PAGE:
Clive Barker’s novella, The Hellbound Heart, was the springboard for what has become the ever decreasingly worthwhile ‘Hellraiser’ series of movies. But despite the fact that over the years the films have degenerated into an exploitative mess, at the very beginning there was indeed some definite class and quality and this was best exemplified by the wonderful musical contributions of the very talented Christopher Young. His orchestral score for the original Hellraiser in 1987 elevated what was a relatively low-budget production to a much higher level than the originally planned. Industrial-styled music would have ever been able to achieve and created a cabalistic ambience that has permeated all the subsequent movies. His music set a tone of sinister carnival and conveyed perfectly the lofty concepts of twisted morality that were central to the first few films. But even allowing for how effective Young’s music was for the first movie, his true masterpiece came with the second instalment, Hellbound: Hellraiser II (1988), an absolute tour-de-force of choral bombast and powerhouse strings and brass. Without any doubt this score is a must have for anyone who appreciates dramatic film scoring, with just about every track deserving praise and admiration. But the true distinction of both of Young’s scores is his ability to colour his writing with subtle shifts in approach, offsetting all of the intensity with more intimate moments and creating a grand canvass of both worldly and otherworldly passion and seductiveness. I really can’t recommend his work here strongly enough. It is simply required listening.
As an extra bonus, Randy Miller’s follow-up score for Hellraiser III: Hell on Earth (1992) is also included on this cleverly produced 3 CD set, with the puzzle-like packaging in keeping with the Hellraiser storyline and while Miller’s work does not stand up alongside the majesty of Young’s contributions (some of which is incorporated), there is still a fair amount of gothic pomp to carry it along at a brisk pace and entertain those who value and enjoy this kind of larger than life film music.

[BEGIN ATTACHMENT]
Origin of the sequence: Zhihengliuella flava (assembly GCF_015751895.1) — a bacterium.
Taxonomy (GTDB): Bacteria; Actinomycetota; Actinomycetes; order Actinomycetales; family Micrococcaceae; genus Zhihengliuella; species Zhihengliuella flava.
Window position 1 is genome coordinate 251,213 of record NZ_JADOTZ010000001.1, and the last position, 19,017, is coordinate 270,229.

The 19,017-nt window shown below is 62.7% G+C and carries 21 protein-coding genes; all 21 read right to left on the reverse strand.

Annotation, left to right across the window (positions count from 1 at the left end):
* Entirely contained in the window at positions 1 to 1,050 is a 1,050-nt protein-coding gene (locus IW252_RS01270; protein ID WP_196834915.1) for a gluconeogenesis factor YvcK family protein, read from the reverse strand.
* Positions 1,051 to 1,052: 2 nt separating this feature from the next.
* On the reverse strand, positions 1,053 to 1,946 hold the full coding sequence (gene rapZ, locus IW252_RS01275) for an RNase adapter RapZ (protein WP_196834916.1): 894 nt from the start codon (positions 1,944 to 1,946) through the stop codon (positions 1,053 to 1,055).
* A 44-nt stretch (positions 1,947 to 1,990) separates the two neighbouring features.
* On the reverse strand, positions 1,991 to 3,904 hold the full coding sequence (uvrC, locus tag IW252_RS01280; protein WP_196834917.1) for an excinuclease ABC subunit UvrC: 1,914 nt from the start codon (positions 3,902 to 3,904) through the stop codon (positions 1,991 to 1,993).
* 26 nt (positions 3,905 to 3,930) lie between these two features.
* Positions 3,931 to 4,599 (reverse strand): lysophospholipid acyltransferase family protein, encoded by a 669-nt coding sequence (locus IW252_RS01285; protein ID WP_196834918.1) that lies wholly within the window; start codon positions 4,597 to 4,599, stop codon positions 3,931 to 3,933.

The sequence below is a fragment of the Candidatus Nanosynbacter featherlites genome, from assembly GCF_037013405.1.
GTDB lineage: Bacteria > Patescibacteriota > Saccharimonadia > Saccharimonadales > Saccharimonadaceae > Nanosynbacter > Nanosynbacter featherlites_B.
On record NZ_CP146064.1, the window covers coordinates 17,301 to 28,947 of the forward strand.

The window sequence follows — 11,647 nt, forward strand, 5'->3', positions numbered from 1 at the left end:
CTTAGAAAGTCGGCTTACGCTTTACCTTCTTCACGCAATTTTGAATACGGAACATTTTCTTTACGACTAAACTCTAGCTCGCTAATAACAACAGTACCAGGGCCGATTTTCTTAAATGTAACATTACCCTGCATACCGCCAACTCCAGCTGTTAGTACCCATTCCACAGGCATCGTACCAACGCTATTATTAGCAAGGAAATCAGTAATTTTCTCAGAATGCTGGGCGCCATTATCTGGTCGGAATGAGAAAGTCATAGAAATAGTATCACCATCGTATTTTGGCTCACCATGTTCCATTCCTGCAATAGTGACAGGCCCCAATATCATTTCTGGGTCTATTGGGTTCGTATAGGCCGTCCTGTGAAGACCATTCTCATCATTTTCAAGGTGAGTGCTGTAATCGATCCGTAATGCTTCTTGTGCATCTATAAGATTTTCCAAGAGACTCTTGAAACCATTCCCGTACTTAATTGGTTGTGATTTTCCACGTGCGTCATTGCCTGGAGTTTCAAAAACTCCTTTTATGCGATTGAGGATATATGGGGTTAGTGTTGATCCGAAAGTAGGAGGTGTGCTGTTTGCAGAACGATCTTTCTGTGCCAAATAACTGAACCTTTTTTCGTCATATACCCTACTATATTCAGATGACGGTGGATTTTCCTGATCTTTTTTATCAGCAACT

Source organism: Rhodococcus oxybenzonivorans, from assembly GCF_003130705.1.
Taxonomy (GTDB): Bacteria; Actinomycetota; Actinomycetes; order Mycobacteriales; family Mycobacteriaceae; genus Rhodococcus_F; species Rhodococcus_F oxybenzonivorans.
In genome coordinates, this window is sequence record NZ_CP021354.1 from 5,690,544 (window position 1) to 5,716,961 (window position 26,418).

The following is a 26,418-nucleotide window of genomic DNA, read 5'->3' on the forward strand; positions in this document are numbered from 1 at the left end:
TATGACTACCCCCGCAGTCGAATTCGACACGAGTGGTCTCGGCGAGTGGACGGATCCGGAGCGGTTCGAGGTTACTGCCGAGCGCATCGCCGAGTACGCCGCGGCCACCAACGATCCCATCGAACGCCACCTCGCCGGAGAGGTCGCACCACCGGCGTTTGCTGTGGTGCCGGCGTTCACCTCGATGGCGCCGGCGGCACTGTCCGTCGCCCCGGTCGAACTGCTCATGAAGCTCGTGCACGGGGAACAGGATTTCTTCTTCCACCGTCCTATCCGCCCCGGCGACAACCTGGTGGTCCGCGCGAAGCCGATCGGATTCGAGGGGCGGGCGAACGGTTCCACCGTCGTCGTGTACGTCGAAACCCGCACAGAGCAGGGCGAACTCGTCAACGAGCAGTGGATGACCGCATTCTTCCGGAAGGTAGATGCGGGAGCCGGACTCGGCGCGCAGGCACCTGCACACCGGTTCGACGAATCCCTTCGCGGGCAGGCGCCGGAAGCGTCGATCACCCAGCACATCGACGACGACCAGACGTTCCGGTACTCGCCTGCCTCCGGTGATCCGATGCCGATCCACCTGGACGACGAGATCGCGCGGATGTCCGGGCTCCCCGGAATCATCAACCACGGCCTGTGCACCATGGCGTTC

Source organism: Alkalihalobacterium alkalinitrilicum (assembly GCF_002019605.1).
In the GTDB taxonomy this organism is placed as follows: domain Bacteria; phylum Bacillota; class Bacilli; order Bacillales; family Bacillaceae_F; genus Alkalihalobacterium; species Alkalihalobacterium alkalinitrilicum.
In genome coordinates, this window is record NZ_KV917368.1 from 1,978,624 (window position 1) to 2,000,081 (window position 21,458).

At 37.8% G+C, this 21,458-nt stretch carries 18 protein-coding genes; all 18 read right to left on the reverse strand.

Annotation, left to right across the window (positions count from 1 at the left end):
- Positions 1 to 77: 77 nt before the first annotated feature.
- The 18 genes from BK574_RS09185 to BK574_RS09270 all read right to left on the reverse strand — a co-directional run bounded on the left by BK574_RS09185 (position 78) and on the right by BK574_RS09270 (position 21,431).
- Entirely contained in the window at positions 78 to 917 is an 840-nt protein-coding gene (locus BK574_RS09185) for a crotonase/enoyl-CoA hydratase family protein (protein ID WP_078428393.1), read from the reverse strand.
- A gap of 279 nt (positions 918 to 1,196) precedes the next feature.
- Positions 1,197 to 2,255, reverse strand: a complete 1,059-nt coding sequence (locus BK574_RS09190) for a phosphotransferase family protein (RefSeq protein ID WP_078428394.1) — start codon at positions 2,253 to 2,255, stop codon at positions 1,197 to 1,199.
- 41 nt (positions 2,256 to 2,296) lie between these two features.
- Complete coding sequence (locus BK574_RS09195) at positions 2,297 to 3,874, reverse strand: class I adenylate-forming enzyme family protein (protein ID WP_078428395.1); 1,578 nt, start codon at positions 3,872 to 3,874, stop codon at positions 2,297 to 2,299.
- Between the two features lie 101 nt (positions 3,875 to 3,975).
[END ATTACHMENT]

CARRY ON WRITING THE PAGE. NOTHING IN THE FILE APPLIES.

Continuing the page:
A really wonderful collection of exceptional material, although Hellbound:Hellraiser II is the unquestionable highlight. I have no hesitation at all in wholeheartedly recommending this to all but those who only enjoy the quieter side of film music and those who may wish to avoid a delectable, decadent descent into the musical bowels of hell itself.
Gary Dalkin adds:-
I confess, I was going to write a full review of this set, then Mark came a long and rendered anything I might have to say at length entirely redundant. This is indeed a fantastic release, with the original Hellraiser album being merely excellent, but the second disc representing not just Christopher Young's finest film work to date, not just one of the finest horror scores ever penned, but simply one of the greatest film scores ever written. Its as simple as that. Far removed from electronic drones which littered the soundtracks of many a Halloween rip-off in the 1980's, and equally removed from the standard atonal bang-crash-wallop everything-and-the-kitchen-sink orchestra, choir and weird samples approach of so much current horror scoring, Young's work is in the epic Gothic tradition of Bernard Herrmann, with a passing nod to the elegant classical grandeur of such great John Williams' scores as The Fury (1978) and Dracula (1979). For those who don't normally like horror film music but love the sweeping, Wagnarian, darkly melodic musical drama of Herrmann and Williams this is a real inventive treat. As Mark says, the album for Hellraiser III: Hell on Earth, is not in the class of the first two, but is still a superior horror score drawing on Young's thematic material. Not only that, but in this set, imaginatively designed like the Lamont Configuration puzzle box from the films themselves, you get all three discs for the price of one full price new release. The remastered sound is excellent. Not worth selling your soul for, but otherwise the most essential reissue of the year so far. As this issue is limited to 3000 copies I'd recommend snapping one up before they all fly off the shelves. Now how about Daniel Licht's score for Hellraiser: Bloodline (1996)?